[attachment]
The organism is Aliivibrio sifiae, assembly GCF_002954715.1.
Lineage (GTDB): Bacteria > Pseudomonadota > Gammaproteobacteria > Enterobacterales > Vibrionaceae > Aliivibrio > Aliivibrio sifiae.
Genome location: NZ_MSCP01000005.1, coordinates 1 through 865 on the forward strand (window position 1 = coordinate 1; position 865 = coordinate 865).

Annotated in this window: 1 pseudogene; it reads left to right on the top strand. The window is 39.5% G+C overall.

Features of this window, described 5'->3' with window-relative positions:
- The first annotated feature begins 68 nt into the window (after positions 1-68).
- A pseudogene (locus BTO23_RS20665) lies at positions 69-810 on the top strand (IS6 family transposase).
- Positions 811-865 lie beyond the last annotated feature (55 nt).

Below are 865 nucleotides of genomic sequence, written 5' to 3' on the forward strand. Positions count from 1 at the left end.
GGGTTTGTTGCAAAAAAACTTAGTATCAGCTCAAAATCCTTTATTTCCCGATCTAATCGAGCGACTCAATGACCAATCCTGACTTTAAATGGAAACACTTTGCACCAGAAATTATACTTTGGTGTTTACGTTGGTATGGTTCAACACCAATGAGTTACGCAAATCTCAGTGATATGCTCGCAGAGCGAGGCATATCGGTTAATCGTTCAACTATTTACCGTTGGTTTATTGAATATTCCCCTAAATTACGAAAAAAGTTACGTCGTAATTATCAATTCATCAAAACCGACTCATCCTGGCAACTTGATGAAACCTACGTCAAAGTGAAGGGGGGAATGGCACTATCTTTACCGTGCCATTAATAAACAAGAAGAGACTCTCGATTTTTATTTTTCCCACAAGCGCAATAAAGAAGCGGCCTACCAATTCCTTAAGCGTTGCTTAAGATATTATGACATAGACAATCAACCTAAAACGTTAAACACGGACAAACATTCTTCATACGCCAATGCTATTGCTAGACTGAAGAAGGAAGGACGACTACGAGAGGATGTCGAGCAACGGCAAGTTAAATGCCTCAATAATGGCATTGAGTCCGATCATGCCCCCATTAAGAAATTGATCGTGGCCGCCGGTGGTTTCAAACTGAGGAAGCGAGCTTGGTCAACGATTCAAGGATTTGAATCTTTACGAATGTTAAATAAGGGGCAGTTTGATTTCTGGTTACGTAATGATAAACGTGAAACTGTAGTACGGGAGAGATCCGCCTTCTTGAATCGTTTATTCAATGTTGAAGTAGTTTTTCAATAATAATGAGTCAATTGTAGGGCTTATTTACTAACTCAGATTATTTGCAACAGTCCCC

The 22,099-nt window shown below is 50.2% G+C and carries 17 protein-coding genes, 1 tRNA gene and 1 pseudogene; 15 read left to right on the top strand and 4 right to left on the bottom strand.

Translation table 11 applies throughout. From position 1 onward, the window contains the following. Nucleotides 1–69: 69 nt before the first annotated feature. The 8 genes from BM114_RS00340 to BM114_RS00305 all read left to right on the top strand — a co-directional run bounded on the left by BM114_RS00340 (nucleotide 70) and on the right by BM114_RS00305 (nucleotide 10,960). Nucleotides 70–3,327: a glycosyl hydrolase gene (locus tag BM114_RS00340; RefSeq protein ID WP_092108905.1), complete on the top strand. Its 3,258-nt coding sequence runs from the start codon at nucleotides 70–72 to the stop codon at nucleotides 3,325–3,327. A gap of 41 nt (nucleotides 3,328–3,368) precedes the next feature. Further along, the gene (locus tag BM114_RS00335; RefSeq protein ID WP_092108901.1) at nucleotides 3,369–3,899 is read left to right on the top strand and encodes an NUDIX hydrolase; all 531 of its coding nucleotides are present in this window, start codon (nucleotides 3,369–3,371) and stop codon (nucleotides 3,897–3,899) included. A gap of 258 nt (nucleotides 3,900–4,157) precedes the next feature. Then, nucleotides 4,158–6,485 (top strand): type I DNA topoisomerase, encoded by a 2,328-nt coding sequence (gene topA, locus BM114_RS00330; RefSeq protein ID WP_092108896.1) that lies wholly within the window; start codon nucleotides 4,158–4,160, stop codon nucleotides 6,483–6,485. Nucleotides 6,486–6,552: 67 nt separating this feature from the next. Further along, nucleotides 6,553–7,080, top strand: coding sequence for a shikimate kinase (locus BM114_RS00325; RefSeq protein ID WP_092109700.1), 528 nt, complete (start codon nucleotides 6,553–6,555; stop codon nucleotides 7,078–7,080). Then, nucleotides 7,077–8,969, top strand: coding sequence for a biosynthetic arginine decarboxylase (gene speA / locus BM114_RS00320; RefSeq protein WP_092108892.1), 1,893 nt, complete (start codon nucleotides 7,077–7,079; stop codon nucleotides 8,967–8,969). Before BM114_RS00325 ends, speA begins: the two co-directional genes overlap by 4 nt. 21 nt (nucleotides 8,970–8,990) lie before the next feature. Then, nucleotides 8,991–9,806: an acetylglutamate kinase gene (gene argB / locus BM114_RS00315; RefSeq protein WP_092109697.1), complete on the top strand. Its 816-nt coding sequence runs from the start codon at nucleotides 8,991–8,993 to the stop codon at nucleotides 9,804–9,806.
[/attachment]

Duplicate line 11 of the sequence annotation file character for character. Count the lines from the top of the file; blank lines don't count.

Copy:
The 22,099-nt window shown below is 50.2% G+C and carries 17 protein-coding genes, 1 tRNA gene and 1 pseudogene; 15 read left to right on the top strand and 4 right to left on the bottom strand.